Why I Have A Thing For French Farmhouses

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The more Francophobic of my friends often ask me what’s my fascination for the old French farmhouse style? I’ve an affection for them that outpaces the inevitable rose tinted glasses of holiday memories so I guess it would be a good thing to give an explanation. Up there with the soft warmth of Scandinavian timber buildings and the sharp definition of Art Deco, Charente style farmhouses are one of my favourite buildings, here’s a few reasons why.

They’re constructed almost like war fortifications. Several of my friends and colleagues now have taken on old farmhouse projects in the Charente and Provence areas of France and transformed what looked like a basket case into a beautiful new home. With walls several feet thick, they’ve outlived several owner’s lifetimes and even when left to nature for decades, they still seem to spring back to life.

They’re plentiful. Many date back several centuries, to a time when smallholding farmers really only had the land required to feed themselves, their livestock plus some surplus for trade. So stand on a hillside on the Charente and you’ll see almost a dozen old farmhouses all within shouting distance. As commercial agriculture gained more of a foothold after World War Two, farm businesses became bigger and these buildings fell into disrepair. Add in some unusual French property and family hereditary laws, coupled with a younger generation more interested in living in cities and you have many buildings falling into disrepair.

Add in modern technology and they can be remarkably efficient. I’ve seen Charente houses with ground source heat pumps added, solar on the roof for electricity and water, plus some good quality period glazing and you have a building that acts as a heat storage centre. Those huge walls soaking hop the heat of a Charente or Provence summer, keeping the inside cool at midday, before releasing that heat in the evenings as the sun drops away, giving warm walls that have stored up the day’s heat.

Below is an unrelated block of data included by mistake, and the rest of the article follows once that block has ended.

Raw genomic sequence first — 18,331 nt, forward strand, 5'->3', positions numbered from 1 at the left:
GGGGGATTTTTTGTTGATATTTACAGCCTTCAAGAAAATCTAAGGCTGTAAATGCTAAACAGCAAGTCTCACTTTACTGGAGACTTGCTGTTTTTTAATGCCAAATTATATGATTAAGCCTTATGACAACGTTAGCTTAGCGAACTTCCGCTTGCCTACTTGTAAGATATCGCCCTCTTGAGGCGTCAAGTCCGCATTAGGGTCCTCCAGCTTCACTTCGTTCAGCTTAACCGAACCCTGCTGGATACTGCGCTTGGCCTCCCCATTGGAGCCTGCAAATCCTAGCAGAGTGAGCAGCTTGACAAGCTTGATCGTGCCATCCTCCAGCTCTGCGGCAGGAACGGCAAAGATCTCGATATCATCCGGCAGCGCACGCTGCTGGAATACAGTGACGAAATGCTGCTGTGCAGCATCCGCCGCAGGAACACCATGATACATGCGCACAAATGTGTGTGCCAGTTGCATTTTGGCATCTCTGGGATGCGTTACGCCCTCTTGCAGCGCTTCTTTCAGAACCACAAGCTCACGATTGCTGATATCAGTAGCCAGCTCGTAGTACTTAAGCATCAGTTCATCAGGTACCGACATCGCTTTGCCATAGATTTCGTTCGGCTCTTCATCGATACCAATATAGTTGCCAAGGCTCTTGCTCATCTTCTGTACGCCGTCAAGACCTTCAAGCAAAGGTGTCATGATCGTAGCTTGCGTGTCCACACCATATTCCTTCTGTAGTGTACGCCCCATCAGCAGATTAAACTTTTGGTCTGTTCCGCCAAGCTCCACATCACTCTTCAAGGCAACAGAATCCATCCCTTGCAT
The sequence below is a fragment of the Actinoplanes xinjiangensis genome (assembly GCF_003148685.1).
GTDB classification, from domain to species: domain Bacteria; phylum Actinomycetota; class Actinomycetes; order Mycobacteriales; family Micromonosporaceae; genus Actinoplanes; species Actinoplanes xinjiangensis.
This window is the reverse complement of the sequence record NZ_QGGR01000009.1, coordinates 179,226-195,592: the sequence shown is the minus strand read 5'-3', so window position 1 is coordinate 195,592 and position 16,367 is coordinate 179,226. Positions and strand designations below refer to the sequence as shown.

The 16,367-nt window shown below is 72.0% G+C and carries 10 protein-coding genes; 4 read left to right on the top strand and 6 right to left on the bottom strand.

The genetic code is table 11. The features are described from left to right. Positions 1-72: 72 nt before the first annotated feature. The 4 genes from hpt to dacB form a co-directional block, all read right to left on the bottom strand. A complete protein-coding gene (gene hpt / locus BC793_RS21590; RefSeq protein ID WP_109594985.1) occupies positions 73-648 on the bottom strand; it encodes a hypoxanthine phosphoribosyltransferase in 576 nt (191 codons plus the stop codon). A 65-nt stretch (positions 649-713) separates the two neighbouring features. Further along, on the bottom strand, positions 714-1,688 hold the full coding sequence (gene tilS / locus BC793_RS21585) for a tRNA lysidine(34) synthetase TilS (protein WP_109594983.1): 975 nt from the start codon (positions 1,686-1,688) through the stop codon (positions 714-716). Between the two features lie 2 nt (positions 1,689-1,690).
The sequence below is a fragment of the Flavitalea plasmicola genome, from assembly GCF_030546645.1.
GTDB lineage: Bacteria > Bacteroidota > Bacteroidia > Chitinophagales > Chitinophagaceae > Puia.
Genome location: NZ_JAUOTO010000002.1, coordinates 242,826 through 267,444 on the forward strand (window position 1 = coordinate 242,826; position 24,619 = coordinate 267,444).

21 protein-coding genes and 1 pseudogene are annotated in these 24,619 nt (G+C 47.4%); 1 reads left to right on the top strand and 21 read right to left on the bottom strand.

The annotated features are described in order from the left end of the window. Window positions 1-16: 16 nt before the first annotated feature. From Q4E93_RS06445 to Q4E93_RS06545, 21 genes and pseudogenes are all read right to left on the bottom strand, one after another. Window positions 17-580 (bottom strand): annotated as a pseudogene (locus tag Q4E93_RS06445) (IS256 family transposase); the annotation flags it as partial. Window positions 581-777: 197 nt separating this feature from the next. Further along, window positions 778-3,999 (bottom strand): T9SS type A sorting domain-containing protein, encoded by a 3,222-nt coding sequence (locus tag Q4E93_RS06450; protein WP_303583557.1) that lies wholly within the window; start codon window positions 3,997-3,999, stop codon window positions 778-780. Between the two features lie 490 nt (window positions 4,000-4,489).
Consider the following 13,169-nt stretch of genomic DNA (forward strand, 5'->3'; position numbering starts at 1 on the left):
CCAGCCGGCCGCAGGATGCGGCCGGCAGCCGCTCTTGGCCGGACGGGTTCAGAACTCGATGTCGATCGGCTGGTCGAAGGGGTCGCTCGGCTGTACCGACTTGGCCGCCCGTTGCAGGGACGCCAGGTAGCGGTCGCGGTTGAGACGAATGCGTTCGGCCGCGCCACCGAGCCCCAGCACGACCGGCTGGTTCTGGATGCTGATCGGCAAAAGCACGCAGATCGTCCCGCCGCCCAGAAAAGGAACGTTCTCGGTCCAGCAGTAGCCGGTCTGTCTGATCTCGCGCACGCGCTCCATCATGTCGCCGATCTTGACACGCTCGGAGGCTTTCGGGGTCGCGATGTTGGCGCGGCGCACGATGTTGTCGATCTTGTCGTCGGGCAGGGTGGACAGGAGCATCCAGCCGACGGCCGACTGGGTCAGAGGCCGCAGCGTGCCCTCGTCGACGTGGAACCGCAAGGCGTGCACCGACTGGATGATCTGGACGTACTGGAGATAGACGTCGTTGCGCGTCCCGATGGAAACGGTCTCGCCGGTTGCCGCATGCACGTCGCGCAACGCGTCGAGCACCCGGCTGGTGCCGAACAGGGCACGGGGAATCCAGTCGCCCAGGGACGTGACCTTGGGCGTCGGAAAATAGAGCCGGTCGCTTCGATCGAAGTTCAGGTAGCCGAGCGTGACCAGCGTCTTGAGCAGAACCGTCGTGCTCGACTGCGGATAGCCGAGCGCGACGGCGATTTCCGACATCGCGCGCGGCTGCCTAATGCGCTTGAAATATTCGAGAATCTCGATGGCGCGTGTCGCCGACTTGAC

And finally, they signify sunshine to me. Apart from experiencing truly monumental thunderstorms on occasion, the Provence and Charente areas of France always seem to bless us with wall to wall blue skies and blazing sunshine. So I can sit in the British winter greyness with my rose tinted glasses on and look forward to feeling the heat, drinking the excellent value wine and enjoying yet another barbecue.


Author: Neill Watson

Neill Watson is a professional writer, photographer and driver coach. He is the founder and editor of Historic Racer and the popular Car Photographer blog. Learn more about him and connect with him on the social media channel of your choice using the symbols below or sign up for Neill's regular email newsletter.

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